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ORIGINAL ARTICLE
Year : 2018  |  Volume : 9  |  Issue : 1  |  Page : 26-31

Haemoglobin F and A2 profiles among sickle cell anaemia patients in Lagos State University Teaching Hospital (LASUTH), Nigeria


1 Department of Hematology and Blood Transfusion, Lagos State University, College of Medicine, Ikeja, Lagos, Nigeria
2 Department of Haematology and Blood Transfusion, Gbagada General Hospital, Lagos, Nigeria
3 Department of Haematology and Blood Transfusion, College of Medicine, University of Lagos, Lagos, Nigeria
4 Department of Community Health and Primary Health Care, College of Medicine, University of Lagos, Idiaraba, Lagos, Nigeria
5 Department of Haematology and Blood Transfusion, Lagos State University Teaching Hospital, Ikeja, Lagos, Nigeria

Correspondence Address:
Dr. Akinsegun Akinbami
Department of Hematology and Blood Transfusion, Lagos State University, College of Medicine, PMB 21266, Ikeja, Lagos, Lagos State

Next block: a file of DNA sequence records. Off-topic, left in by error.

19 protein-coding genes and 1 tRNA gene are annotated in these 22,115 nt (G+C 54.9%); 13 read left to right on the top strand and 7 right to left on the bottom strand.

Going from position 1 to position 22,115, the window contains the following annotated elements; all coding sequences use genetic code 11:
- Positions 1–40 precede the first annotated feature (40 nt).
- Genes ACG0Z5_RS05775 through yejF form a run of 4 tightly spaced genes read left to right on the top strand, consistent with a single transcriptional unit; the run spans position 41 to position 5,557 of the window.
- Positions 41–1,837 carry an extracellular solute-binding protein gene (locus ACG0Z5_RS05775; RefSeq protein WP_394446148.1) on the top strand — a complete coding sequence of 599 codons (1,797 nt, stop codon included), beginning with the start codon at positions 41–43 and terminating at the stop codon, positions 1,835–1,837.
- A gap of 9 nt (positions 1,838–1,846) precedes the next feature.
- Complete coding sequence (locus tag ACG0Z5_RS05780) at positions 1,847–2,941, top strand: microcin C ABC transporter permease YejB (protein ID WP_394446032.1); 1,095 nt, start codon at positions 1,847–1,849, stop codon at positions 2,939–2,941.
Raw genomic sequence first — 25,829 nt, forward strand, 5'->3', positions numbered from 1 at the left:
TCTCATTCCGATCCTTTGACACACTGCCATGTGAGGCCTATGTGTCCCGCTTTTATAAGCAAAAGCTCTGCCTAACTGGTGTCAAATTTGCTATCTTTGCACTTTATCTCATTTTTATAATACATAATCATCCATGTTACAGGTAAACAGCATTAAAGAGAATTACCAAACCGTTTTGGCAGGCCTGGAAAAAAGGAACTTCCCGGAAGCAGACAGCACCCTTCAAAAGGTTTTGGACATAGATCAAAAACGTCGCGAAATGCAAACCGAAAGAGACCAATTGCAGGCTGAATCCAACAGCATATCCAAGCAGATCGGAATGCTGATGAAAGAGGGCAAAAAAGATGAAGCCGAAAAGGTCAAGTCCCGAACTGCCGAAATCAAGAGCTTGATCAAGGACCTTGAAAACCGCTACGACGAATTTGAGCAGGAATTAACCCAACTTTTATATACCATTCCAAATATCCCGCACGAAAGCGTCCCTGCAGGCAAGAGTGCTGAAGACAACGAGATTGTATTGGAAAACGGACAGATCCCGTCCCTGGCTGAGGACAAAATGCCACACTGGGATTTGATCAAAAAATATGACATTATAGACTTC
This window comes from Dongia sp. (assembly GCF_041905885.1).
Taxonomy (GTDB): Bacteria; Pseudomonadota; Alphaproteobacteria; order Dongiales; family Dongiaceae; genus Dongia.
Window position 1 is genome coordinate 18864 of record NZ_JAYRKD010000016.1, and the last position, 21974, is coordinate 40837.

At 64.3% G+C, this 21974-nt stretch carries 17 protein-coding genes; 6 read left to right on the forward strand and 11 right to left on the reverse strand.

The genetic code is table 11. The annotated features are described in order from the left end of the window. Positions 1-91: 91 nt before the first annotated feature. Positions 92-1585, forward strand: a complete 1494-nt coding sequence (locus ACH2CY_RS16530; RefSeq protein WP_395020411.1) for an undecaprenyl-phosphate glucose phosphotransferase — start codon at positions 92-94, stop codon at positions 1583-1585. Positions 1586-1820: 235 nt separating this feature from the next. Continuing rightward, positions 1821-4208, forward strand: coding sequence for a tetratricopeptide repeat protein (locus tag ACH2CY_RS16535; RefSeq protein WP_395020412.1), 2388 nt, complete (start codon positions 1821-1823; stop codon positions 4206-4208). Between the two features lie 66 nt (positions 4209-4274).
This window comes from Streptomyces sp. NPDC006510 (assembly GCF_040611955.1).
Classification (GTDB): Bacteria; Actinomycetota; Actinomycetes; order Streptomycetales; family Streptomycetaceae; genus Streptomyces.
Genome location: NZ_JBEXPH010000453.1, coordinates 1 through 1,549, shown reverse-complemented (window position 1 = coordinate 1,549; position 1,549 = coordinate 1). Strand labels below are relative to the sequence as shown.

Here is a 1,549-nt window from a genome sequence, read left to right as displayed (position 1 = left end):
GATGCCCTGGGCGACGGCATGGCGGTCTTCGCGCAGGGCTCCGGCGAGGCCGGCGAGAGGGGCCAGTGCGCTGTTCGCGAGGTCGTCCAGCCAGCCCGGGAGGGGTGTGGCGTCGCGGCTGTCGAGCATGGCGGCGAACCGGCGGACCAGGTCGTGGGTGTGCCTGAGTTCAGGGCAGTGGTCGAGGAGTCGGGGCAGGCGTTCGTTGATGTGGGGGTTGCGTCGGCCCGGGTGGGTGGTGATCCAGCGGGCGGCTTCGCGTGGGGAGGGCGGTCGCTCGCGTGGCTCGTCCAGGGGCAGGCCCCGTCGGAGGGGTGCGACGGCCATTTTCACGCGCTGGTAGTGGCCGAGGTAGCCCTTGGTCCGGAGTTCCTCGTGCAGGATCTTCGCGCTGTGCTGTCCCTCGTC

Nigeria
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Source of Support: None, Conflict of Interest: None


DOI: 10.4103/atp.atp_45_17

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Background: The choice of high-performance liquid chromatography (HPLC) to measure HbF and HbA2in sickle cell disease patients is regarded as a method of choice by many researchers. This study was aimed at using HPLC in determining the mean and gender-specific reference values of HbF and HbA2in sickle cell anemia (SCA) population and bringing to fore all associated implications. Materials and Methods: This was a cross-sectional, retrospective, descriptive study involving SCA patients. All case notes containing HPLC hemoglobin quantification reports were reviewed to extract the percentages of HbA2, HbF, and HbS of patients. The demographic data of individual patients were also obtained from the records. Data were analyzed with IBM SPSS Statistics for Windows, Version 20.0 Armonk, New York, USA. Results: A total of 100 participants' records were reviewed consisting of 40 (40%) males and 60 (60%) females. The overall mean age (±standard deviation [SD]) of participants was 25.89 years ±9.34. The overall mean HbF and HbA2were 6.94% ±5.05 and 3.75% ±0.74, respectively. Thirty percent had HbF <3%, whereas 34% of them had elevated HbA2level >4%. The mean (±SD) HbF and HbA2for both males and females were 6.97% ±5.45 and 3.68% ±0.58, 6.92% ±4.87, and 3.80% ±0.83, respectively. Conclusions: Thirty percent of the study participants had HbF <3%, whereas 34% of them had elevated HbA2level >4% and could indeed be carrying beta thalassemia trait with the sickle cell gene.


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